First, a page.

Action Verbs - Linking Verbs


A verb is an important part of a sentence. It gives us information about the actions, events, or state of being. Verbs can be categorized into four groups:

  • Main verbs
  • Helping verbs (auxiliary verbs)
  • Linking verbs
  • Action verbs

  • Similar Subjects:
    Modal Verbs Chart
    Auxiliary Verbs
    State Verbs Grammar

    Linking Verbs and Action Verbs


    Linking verbs show no action. They just connect to the subject and give more information about the subject.

    For example:

    We are writing an e-mail.
    are writing shows action in progress, and it is an action verb.

    We are students.
    are gives information about the subject we(there is no action), and so it is a linking verb.

    Your new book seems interesting.
    Seems is a linking verb.

    I see you.
    see is an action verb.

    The soup tastes good. (here tastes is a linking verb)
    Sam is tasting the soup. (here is tasting is an action verb)

    Hint!

    An easy way to differentiate them is to replace the verb in question with a verb form of be. If the sentence doesn't make sense any more, then it is an action verb; if the sentence is still meaningful, it’s a linking verb.

    For example:

    The flowers we have picked from the backyard smell so nice.
    The flowers we have picked from the backyard are so nice.
    The sentence doesn't lose its meaning, so the verb smell in the first sentence is a linking verb.

    He looked at me with fear in his face.
    He was at me with fear in his face.
    The second sentence doesn't make sense, so the verb look in the first sentence is an action verb.


    Most common linking verbs are:
    am / is / are / was / were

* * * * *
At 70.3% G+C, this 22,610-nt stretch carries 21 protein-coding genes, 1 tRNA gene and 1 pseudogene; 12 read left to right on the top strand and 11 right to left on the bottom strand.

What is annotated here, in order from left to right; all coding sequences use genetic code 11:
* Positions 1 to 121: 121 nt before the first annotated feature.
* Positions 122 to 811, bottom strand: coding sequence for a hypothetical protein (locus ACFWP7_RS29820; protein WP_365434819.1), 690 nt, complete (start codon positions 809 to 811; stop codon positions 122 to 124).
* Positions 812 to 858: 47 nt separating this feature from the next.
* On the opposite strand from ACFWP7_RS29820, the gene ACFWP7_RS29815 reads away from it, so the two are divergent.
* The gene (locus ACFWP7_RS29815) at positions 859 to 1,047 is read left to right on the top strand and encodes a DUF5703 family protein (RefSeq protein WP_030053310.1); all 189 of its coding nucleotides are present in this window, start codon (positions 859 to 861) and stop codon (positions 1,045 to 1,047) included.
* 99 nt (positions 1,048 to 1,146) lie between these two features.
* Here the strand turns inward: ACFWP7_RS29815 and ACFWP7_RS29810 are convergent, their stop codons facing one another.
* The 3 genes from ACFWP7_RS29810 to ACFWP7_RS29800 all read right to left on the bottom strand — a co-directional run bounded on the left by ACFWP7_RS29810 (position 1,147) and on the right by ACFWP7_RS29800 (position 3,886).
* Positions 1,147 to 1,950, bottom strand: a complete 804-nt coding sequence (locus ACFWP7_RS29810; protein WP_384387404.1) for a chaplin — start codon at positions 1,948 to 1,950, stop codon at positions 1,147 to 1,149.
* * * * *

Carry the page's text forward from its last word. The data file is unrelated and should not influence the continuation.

be / being / been

    Note:

    There are some verbs that can both be used as action and linking verbs.

    appear

    become

    feel

    grow

    look

    prove

    remain

    seem

    smell

    sound
    stay

    taste

    come

    lie

    prove

    act

    turn

    fall

    get




    Main Verbs


    A main verb has a major meaning on its own and it has a very important role in the predicate.

    For example:

    write, jump, talk, swim, eat, drive, ride, run etc.


    Helping Verbs


    A helping verb, also called an Auxiliary verb, has no meaning on its own but helps the main verb in functional and grammatical way.

    For example:

    Daniel is drawing a picture.
    Daniel is the subject, "is" is the helping verb, drawing is the main verb (action in progress), a picture is the object.

    Some common helping verbs are:

    am / is / are
    was / were
    be / been / being
    have / has / had
    may / might / must
    shall / might / must
    do / does / did
    should / could / would
    ▲▲▲▲▲▲▲

    What’s New on GrammarBank:

    1. How Much vs How Many Exercise 2 - GrammarBank

      Feb 17, 18 05:06 AM

      Printable and online grammar exercises-- How Much vs How Many worksheets with answers

    2. Unless / IF Not - GrammarBank

      Feb 17, 18 04:29 AM

      Unless means except if. We use unless to make an exception to something we say. See details with examples and exercises.

    3. Second Conditional IF Exercise – GrammarBank

      Feb 16, 18 07:50 AM

      Second conditional (type two) grammar exercise with answers -- Check your answers at the bottom of the worksheet.

    4. First Conditional IF Exercise – GrammarBank

      Feb 14, 18 09:57 AM

      If conditional type 1 (first conditional) grammar exercise with answers-- Check your answers at the bottom of the worksheet.

    5. In Case - GrammarBank

      Feb 14, 18 03:36 AM

      Uses of In Case, detailed rules explanations with examples and exercises for English learners and teachers

    6. Wish Clauses - GrammarBank

      Feb 14, 18 03:32 AM

      Uses of Wish Clauses, grammar rules with examples, exercises, and detailed explanations.

    7. IF clauses / IF Conditionals - GrammarBank

      Feb 14, 18 03:26 AM

      IF clauses / First, Second and Third Conditionals (Type 1, type 2, type 3) categories explained with details, examples and exercises

    8. Third Conditional IF - GrammarBank

      Feb 14, 18 03:22 AM

      Third conditional if is used for unreal situations in the past. Type three conditional grammar, with examples and exercises

    9. Second Conditional IF - GrammarBank

      Feb 14, 18 03:21 AM

      Second conditional IF also referred as Type 2 conditional is used for...See second conditional rules, examples and exercises

    10. First Conditional IF - GrammarBank

      Feb 14, 18 03:19 AM

      First conditional if (Type one conditional) is when the condition is in present or future... see details with examples and exercises